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It’s been over a decade since LCD monitors began outpacing old-fashioned CRT boxes. A lot has changed, but a lot of outdated advice continues to get spread around — to the detriment of consumers like you and me.
While you still need to know the important basics of buying LCD monitors, the finer details just aren’t the same. We have seen leaps in resolution and display technology. Smartphones and tablets have brought touchscreens to the desktop. New research is changing how we use computers.
It’s time to kill these misconceptions.
1) “IPS Rules, Everything Else Sucks”
The most common monitor-buying advice you will hear is that you should buy one with an IPS panel and completely ignore TN displays. There is some truth to that, but don’t follow it blindly.
IPS (In-Plane Switching) and TN (Twisted Nematic) are two types of panel technologies. In general, an IPS panel shows more accurate colors than TN and offers wider viewing angles while TN usually has faster refresh rates and response times.
For professional gamers, TN is often the type of choice. For everyone one, IPS tends to beat TN in a head-to-head comparison. Or at least that’s how the usual advice goes.
But just as an octa-core isn’t always better than a quad-core, IPS isn’t always better than TN. It really depends on the quality of a monitor’s image processors, plus several other factors.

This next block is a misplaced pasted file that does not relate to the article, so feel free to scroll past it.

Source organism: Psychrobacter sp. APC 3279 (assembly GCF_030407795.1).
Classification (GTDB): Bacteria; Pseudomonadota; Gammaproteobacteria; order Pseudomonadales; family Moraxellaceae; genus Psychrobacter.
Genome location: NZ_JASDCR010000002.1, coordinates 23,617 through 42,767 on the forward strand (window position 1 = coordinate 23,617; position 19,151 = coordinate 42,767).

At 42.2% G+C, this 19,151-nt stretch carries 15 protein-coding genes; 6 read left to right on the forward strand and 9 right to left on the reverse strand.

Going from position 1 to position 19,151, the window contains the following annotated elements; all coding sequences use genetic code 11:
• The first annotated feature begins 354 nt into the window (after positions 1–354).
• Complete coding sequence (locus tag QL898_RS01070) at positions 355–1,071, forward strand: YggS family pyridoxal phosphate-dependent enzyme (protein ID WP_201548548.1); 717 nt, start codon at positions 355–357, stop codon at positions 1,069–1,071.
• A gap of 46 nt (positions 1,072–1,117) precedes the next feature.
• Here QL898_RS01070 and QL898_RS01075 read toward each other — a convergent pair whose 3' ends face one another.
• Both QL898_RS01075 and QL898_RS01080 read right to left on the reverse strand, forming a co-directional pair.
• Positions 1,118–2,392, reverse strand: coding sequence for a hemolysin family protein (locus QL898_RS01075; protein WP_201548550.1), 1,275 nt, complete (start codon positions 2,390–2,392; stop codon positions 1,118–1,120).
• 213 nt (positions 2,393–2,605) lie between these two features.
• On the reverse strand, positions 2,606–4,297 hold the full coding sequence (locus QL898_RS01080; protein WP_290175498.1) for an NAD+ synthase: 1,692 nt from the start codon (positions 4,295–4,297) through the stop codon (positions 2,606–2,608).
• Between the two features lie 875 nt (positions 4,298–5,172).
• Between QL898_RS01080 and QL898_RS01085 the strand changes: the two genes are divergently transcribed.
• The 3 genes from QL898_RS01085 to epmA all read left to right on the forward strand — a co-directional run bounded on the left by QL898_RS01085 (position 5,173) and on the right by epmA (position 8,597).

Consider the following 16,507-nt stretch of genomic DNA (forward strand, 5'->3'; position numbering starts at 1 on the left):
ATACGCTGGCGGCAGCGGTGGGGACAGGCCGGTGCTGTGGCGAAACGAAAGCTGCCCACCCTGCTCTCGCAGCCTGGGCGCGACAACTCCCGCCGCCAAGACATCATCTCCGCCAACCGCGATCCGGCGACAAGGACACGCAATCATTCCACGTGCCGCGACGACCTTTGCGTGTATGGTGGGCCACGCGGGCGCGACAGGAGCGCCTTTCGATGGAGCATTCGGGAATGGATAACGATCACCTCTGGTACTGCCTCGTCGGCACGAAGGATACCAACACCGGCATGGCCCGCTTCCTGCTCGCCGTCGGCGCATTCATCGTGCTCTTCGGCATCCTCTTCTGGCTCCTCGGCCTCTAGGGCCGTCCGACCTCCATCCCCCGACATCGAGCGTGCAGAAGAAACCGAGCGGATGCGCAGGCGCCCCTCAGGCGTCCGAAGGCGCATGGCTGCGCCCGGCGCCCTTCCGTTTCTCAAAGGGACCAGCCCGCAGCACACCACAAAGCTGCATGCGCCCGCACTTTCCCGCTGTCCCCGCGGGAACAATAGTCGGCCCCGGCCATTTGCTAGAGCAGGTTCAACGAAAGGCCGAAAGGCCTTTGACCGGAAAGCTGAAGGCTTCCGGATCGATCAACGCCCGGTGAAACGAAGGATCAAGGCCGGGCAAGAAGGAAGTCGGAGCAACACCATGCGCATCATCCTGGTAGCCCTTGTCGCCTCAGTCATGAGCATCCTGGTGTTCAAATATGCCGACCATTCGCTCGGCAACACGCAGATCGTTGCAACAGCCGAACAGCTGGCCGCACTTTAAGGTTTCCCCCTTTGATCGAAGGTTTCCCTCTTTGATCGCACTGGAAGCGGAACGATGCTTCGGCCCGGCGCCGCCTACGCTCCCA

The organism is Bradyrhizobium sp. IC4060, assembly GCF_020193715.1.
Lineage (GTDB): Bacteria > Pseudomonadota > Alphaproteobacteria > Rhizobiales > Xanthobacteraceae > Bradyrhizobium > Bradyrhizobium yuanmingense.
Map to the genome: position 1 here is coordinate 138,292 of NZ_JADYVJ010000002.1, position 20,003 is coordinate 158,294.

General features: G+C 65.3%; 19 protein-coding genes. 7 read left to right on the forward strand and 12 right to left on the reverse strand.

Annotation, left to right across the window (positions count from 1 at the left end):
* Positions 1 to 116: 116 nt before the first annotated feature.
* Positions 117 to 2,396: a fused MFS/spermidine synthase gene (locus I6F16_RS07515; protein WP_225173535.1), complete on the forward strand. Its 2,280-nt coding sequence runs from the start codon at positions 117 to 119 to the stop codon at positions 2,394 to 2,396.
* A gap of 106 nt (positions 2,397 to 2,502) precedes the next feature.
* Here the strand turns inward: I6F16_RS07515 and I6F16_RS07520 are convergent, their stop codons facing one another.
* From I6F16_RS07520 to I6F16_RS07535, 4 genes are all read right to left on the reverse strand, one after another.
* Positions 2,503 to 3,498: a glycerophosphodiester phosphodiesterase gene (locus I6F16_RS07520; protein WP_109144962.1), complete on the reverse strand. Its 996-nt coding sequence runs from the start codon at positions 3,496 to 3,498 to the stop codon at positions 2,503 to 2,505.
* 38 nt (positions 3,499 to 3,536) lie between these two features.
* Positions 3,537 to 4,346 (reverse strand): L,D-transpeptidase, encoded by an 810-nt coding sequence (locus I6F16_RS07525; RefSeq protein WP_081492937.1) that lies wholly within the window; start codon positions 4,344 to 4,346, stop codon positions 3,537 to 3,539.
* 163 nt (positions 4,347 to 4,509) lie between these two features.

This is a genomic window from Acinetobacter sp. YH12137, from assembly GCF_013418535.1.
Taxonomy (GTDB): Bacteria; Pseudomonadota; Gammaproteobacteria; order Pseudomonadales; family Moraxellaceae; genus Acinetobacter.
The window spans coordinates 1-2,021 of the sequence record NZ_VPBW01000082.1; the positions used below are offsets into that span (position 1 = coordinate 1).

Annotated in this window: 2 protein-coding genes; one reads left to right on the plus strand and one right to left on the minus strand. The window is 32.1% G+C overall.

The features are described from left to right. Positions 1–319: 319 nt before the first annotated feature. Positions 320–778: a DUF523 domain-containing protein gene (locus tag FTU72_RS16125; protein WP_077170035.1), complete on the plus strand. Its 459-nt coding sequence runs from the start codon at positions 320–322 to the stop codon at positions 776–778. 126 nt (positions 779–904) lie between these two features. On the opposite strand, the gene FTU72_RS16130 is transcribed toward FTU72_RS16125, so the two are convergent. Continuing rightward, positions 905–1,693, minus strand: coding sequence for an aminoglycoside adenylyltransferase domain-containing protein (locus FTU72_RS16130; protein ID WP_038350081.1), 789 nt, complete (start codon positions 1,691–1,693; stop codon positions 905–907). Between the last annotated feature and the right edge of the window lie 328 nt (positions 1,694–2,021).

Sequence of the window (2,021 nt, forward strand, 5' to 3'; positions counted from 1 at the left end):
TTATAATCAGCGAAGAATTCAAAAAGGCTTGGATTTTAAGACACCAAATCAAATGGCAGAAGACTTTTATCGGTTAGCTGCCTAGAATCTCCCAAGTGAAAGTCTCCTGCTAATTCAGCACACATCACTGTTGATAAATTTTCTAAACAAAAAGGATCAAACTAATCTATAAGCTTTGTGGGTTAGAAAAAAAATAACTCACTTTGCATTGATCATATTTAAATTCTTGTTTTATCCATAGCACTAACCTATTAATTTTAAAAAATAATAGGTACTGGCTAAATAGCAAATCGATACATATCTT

If you compare two monitors of the same price — one with TN and another with IPS — then the IPS one will look better. But if you stack an IPS monitor against a TN monitor that costs twice as much as the IPS, you probably won’t be able to tell the difference.
It’s one of the reasons why you shouldn’t buy a cheap IPS monitor. Simply put, an IPS panel with a bad image processor is worse than a TN panel with a great image processor.
If you are choosing between two monitors with the same specifications in terms of connectivity ports and features, and one of them is IPS and the other is TN, then yes, it makes sense to buy the IPS. But don’t just buy an IPS blindly if you can afford a better TN monitor. Read the reviews and make an informed decision.
2) “LED Is Better Than LCD”
This myth just won’t die. We’ve explained the difference between LED and LCD displays in detail, but people keep recommending LED monitors over LCD ones, claiming that they offer better clarity.
Typical LCD monitors use a backlighting technology called CCFL (Cold Cathode Fluorescent Lamp) whereas LED monitors use LEDs (Light Emitting Diodes) to backlight LCD displays. Both LED and CCFL are technically LCD monitors, but marketers have differentiated LEDs into their own class.
LED backlighting itself comes in two types: edge-lit and full-array. Full-array is the expensive kind of LED that actually offers all of the benefits of LED display technology. Edge-lit LED, on the other hand, is what most computer monitors use. It offers reductions in energy consumption (compared to standard CCFL monitors), but nothing else.